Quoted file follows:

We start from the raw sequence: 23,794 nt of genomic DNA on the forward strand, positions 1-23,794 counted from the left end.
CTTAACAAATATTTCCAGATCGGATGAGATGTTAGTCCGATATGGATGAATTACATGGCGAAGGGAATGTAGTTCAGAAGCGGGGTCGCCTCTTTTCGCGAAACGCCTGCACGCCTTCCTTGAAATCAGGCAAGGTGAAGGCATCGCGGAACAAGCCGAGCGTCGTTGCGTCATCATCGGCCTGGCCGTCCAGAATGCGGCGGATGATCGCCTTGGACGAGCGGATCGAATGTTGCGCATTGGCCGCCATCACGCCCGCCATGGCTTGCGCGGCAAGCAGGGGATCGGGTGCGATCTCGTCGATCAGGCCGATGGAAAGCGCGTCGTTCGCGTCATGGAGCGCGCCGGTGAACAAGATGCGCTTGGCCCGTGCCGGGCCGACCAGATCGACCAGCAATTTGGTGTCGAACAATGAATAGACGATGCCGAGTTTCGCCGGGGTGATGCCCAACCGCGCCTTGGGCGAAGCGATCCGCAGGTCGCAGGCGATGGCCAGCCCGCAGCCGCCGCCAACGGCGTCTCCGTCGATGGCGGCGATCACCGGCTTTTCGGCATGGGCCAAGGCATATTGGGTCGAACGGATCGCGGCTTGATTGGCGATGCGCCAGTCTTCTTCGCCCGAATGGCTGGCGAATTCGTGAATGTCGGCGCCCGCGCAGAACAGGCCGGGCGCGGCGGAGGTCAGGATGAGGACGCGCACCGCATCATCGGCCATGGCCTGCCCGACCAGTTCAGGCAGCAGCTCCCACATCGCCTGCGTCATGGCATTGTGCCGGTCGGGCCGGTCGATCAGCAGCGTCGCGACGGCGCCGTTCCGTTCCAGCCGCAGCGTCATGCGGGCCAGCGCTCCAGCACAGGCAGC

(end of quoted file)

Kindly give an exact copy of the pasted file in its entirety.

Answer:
We start from the raw sequence: 23,794 nt of genomic DNA on the forward strand, positions 1-23,794 counted from the left end.
CTTAACAAATATTTCCAGATCGGATGAGATGTTAGTCCGATATGGATGAATTACATGGCGAAGGGAATGTAGTTCAGAAGCGGGGTCGCCTCTTTTCGCGAAACGCCTGCACGCCTTCCTTGAAATCAGGCAAGGTGAAGGCATCGCGGAACAAGCCGAGCGTCGTTGCGTCATCATCGGCCTGGCCGTCCAGAATGCGGCGGATGATCGCCTTGGACGAGCGGATCGAATGTTGCGCATTGGCCGCCATCACGCCCGCCATGGCTTGCGCGGCAAGCAGGGGATCGGGTGCGATCTCGTCGATCAGGCCGATGGAAAGCGCGTCGTTCGCGTCATGGAGCGCGCCGGTGAACAAGATGCGCTTGGCCCGTGCCGGGCCGACCAGATCGACCAGCAATTTGGTGTCGAACAATGAATAGACGATGCCGAGTTTCGCCGGGGTGATGCCCAACCGCGCCTTGGGCGAAGCGATCCGCAGGTCGCAGGCGATGGCCAGCCCGCAGCCGCCGCCAACGGCGTCTCCGTCGATGGCGGCGATCACCGGCTTTTCGGCATGGGCCAAGGCATATTGGGTCGAACGGATCGCGGCTTGATTGGCGATGCGCCAGTCTTCTTCGCCCGAATGGCTGGCGAATTCGTGAATGTCGGCGCCCGCGCAGAACAGGCCGGGCGCGGCGGAGGTCAGGATGAGGACGCGCACCGCATCATCGGCCATGGCCTGCCCGACCAGTTCAGGCAGCAGCTCCCACATCGCCTGCGTCATGGCATTGTGCCGGTCGGGCCGGTCGATCAGCAGCGTCGCGACGGCGCCGTTCCGTTCCAGCCGCAGCGTCATGCGGGCCAGCGCTCCAGCACAGGCAGC